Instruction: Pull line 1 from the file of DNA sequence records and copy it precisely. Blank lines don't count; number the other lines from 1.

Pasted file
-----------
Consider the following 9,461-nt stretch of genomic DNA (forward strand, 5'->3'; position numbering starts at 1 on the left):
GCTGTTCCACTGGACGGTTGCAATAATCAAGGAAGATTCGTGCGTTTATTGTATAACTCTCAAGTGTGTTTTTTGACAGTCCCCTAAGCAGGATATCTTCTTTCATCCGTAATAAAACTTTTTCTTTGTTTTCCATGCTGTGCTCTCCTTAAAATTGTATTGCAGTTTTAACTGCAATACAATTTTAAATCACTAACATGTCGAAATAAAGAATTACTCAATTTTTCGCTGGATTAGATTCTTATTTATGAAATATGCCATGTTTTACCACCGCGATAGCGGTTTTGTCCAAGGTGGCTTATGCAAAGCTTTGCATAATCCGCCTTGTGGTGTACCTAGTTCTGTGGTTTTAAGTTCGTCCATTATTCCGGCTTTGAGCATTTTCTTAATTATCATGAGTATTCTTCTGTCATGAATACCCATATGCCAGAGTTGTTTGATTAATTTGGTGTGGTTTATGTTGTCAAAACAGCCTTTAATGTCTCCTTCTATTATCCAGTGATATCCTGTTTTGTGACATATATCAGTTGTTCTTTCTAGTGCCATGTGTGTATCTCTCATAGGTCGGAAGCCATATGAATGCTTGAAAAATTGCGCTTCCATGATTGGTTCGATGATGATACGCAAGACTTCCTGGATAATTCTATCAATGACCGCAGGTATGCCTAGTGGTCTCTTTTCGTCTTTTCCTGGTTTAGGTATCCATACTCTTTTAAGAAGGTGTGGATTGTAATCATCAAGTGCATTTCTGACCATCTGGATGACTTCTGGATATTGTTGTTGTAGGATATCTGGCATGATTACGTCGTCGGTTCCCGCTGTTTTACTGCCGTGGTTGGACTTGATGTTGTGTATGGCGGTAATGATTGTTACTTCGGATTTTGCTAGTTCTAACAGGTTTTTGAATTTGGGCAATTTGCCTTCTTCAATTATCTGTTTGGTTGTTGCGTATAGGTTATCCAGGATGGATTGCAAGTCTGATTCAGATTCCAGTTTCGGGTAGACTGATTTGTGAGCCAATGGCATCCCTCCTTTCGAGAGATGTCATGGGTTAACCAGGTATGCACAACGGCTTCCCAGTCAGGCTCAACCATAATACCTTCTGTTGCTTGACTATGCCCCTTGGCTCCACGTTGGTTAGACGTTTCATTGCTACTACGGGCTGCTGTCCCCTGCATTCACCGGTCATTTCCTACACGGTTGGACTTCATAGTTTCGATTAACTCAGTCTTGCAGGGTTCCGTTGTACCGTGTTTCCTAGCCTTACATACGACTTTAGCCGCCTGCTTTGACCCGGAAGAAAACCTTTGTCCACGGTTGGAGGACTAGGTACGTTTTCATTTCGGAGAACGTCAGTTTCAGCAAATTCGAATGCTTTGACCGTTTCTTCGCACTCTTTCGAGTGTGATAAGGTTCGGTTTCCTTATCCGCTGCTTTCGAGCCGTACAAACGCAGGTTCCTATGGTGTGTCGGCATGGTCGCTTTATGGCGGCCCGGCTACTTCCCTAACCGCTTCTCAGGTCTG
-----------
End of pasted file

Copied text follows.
Consider the following 9,461-nt stretch of genomic DNA (forward strand, 5'->3'; position numbering starts at 1 on the left):